Taj Gibson#67, PF-C, Taj Gibson: Tough interior player and defender. Played for Thibs in Chicago and, the hope is, will teach his defense to the young pups. Not much of a scorer beyond two feet of the rim, though he did take a few three-pointers during the preseason. I suspect Wolves fans will really enjoy his gritty play. Many were unhappy about his signing because there were (perceived to be) better players and “fits” available at the time, and because at $14 million per two guaranteed years, his signing severely restricted the team’s ability to fill out the roster. He’s an old 32 with some history of being hurt.

Jamal Crawford#11, SG, Jamal Crawford: A three-time sixth Man of the Year award winner and, at 37, in a rather steep decline. His past two seasons have not been good. Still, he can be a steadying influence on the second unit. His superior ball-handling skills and veteran leadership will be important alongside young point guard Tyus Jones. And, on occasion, he will provide a glimpse of his old scoring-in-bunches ability.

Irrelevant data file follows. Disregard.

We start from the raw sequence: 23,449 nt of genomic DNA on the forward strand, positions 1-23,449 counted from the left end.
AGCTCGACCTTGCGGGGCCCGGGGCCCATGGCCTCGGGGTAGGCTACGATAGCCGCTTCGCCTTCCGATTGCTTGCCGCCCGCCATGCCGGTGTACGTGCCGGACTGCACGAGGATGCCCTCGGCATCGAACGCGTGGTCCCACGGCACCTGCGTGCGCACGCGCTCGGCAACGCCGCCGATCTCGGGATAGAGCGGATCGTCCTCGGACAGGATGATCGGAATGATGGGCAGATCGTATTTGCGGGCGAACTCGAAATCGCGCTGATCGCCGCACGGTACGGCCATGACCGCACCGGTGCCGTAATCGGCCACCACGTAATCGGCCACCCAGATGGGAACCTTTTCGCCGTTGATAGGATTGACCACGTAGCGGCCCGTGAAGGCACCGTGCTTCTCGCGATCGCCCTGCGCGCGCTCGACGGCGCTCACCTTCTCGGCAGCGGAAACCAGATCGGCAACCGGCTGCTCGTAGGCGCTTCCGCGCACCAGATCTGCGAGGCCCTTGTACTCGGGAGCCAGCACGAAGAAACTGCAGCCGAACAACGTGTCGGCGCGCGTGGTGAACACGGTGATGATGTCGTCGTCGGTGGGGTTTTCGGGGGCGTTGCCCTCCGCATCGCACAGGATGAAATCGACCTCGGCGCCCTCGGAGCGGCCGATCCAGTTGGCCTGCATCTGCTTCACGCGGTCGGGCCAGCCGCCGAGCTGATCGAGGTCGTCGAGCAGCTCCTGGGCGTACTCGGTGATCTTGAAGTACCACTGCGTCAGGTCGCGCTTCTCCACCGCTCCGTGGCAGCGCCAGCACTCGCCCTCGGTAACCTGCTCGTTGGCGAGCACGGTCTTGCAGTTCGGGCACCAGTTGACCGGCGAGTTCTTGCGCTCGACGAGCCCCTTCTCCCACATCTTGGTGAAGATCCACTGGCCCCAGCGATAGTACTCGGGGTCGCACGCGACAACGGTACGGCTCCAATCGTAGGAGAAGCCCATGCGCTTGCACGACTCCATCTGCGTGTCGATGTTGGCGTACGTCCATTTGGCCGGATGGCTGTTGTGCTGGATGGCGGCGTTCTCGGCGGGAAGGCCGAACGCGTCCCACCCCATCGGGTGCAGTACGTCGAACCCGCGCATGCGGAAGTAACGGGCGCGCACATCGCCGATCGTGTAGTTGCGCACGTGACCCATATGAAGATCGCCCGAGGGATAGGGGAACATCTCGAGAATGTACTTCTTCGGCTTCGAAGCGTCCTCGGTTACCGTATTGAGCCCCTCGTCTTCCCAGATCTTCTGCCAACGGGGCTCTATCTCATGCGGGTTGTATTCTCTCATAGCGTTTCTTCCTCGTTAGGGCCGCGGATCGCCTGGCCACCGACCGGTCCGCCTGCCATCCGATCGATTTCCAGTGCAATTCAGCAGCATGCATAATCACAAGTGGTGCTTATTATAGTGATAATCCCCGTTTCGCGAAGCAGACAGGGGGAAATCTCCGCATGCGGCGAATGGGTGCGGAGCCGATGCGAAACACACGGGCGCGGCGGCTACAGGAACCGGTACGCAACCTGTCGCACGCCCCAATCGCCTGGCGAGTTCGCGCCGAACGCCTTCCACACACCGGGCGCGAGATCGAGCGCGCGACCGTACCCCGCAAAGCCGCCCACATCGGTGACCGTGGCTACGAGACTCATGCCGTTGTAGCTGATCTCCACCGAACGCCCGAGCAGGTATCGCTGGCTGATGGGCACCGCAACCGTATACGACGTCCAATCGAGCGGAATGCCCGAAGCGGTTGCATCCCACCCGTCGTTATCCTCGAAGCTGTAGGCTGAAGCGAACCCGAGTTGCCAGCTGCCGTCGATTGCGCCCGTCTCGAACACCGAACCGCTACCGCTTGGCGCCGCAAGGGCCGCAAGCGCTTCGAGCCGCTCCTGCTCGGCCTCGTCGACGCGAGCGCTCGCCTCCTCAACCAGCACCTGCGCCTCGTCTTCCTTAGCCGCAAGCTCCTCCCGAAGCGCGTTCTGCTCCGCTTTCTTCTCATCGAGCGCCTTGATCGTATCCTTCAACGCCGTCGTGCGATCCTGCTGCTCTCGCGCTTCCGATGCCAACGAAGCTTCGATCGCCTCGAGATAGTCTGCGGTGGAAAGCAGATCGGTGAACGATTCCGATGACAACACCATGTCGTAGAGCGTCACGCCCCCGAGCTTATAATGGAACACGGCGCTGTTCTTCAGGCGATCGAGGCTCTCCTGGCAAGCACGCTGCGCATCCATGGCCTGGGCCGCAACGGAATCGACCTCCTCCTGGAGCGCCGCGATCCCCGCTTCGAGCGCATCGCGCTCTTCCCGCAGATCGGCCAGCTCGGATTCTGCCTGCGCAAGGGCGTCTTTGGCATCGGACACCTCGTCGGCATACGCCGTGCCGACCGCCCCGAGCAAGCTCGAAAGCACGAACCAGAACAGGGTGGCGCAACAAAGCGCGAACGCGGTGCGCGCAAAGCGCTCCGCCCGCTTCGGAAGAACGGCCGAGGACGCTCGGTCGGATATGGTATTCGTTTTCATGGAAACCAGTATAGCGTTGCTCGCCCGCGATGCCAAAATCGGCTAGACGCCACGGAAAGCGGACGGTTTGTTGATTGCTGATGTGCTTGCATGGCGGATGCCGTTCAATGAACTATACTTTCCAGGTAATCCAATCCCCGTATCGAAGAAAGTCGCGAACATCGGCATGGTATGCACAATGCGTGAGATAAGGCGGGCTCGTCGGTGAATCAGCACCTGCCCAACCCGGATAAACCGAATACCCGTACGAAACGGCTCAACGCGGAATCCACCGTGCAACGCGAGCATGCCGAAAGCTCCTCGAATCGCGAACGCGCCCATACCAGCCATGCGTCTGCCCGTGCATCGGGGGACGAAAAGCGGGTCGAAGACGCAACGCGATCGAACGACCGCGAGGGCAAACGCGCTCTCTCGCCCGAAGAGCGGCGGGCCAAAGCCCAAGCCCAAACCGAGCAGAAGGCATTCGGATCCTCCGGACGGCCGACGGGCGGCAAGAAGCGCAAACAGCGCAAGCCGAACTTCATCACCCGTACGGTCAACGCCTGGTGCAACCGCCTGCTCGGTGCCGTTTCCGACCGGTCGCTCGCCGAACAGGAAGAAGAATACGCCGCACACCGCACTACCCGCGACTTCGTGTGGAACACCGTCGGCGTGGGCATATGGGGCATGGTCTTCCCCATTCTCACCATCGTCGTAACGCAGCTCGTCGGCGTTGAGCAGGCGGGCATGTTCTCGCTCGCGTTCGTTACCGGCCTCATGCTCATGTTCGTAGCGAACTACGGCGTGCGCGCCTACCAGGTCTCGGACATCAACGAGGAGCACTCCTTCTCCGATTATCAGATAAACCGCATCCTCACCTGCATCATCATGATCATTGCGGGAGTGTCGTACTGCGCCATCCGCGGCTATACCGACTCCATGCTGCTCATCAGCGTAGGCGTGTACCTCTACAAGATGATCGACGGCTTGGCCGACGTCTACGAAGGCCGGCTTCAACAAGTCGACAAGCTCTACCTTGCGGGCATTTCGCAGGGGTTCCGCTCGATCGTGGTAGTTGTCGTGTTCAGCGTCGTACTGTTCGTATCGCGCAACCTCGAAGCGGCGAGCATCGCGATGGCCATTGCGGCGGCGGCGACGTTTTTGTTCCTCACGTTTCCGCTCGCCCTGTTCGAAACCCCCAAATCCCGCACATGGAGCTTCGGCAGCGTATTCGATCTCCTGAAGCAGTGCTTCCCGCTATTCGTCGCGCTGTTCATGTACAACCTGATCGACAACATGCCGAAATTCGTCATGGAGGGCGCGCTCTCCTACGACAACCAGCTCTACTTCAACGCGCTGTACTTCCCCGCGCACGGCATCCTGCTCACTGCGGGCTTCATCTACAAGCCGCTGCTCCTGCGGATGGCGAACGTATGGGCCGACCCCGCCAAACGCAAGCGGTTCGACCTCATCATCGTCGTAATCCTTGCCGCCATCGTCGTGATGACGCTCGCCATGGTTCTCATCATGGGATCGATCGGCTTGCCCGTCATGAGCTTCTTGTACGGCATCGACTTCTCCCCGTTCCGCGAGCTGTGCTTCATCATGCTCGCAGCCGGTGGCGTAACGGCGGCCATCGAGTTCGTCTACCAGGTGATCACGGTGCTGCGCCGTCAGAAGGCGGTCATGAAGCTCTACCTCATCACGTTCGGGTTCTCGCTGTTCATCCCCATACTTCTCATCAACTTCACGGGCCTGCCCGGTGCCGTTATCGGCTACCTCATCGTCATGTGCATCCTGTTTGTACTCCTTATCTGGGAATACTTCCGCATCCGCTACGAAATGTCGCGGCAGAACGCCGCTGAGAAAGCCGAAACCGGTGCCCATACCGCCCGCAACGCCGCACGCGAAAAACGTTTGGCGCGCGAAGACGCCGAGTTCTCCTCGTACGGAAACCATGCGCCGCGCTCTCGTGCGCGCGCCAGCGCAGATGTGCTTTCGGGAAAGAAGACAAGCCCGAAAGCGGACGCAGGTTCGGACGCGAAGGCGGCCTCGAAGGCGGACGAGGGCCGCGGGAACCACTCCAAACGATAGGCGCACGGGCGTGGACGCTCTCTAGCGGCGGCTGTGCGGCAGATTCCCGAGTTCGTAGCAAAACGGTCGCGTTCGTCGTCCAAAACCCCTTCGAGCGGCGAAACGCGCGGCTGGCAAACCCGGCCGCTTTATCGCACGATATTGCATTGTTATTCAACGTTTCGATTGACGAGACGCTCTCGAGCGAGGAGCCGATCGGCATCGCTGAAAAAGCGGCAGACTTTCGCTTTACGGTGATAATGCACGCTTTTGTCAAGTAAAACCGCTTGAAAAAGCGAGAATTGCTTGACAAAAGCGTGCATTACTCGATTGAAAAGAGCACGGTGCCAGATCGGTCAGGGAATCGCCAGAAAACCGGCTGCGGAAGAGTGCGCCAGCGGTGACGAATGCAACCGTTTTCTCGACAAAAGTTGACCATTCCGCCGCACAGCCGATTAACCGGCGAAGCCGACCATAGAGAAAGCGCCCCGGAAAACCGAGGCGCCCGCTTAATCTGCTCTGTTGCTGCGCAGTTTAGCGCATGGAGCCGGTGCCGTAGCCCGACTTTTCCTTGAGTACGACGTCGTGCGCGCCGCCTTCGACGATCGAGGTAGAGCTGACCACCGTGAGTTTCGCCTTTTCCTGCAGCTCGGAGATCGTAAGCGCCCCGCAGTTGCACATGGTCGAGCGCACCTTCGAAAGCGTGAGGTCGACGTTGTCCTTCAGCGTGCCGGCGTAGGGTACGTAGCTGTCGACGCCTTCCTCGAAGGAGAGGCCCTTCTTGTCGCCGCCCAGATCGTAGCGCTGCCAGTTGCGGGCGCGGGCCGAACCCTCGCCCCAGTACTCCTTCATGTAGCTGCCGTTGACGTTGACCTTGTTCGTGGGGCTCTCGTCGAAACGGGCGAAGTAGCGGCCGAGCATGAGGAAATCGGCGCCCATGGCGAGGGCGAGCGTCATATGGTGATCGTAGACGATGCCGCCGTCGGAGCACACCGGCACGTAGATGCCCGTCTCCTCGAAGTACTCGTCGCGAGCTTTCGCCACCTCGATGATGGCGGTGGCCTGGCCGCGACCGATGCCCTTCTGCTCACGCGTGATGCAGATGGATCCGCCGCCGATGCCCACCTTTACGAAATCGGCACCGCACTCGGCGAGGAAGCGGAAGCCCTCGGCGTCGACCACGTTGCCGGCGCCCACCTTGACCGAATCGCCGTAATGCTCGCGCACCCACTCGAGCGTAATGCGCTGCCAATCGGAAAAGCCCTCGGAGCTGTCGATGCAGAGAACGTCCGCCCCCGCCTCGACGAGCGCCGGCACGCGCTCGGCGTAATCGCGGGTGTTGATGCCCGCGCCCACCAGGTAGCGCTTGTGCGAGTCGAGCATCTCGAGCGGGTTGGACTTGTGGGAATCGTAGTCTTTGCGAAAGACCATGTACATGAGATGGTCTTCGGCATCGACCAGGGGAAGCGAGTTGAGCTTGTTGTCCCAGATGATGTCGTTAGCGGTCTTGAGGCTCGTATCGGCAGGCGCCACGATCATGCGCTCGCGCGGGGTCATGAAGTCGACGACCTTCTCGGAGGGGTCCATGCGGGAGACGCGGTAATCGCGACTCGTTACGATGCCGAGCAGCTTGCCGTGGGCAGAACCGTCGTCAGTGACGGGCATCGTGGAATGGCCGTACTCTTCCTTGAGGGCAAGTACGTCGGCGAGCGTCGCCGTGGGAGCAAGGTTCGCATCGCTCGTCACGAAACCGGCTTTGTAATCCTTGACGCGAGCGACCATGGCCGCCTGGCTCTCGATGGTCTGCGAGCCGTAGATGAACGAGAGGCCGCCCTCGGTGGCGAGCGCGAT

— Other new faces include the veteran third-string point guard Aaron Brooks and rookie 17th overall draft pick Justin Patton, a C-F who will spend time with the Wolves’ G-league team in Iowa. Hopefuls Marcus Georges-Hunt (a guard) and Anthony Brown (F) round out roster and will also see time in Iowa.

The incumbents

Karl Anthony Towns#32,C-F, Karl Anthony Towns: The Big KAT. Offensively, he is already playing at a level only achieved by the biggest names of the past. Only Wilt Chamberlain’s early numbers clearly exceed his among centers. Defense? It has been offensive and he must improve it considerably. He only has to get to average to become–at least if Joel Embiid’s health remains an issue–the best center in the league. He seems likely to do so, though maybe not this season.